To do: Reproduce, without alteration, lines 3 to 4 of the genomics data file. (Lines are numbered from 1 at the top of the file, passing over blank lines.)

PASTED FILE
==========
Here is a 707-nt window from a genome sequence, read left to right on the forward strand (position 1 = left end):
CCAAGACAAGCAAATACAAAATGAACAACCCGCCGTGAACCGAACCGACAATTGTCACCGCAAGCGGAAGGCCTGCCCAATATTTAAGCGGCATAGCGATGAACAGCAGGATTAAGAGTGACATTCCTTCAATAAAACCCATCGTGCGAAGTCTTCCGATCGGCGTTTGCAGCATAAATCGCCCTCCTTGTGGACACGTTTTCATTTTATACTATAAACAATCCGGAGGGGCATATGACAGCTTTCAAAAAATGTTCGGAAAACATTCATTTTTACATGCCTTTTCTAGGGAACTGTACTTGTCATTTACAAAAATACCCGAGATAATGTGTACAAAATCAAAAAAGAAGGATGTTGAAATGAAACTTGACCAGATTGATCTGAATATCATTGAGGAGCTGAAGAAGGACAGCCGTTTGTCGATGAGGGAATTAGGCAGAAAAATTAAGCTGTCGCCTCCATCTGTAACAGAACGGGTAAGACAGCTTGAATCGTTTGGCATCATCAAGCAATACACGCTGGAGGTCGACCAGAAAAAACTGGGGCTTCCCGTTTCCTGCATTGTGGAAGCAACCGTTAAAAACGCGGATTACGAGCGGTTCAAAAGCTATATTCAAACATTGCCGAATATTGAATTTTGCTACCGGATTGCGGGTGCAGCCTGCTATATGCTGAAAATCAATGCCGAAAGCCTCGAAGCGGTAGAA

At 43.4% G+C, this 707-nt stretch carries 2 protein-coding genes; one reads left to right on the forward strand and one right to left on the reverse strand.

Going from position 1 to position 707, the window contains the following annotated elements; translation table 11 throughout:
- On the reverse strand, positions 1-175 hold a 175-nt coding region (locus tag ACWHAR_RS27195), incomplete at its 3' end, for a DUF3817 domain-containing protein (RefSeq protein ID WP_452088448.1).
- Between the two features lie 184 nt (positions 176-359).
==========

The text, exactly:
At 43.4% G+C, this 707-nt stretch carries 2 protein-coding genes; one reads left to right on the forward strand and one right to left on the reverse strand.

Going from position 1 to position 707, the window contains the following annotated elements; translation table 11 throughout: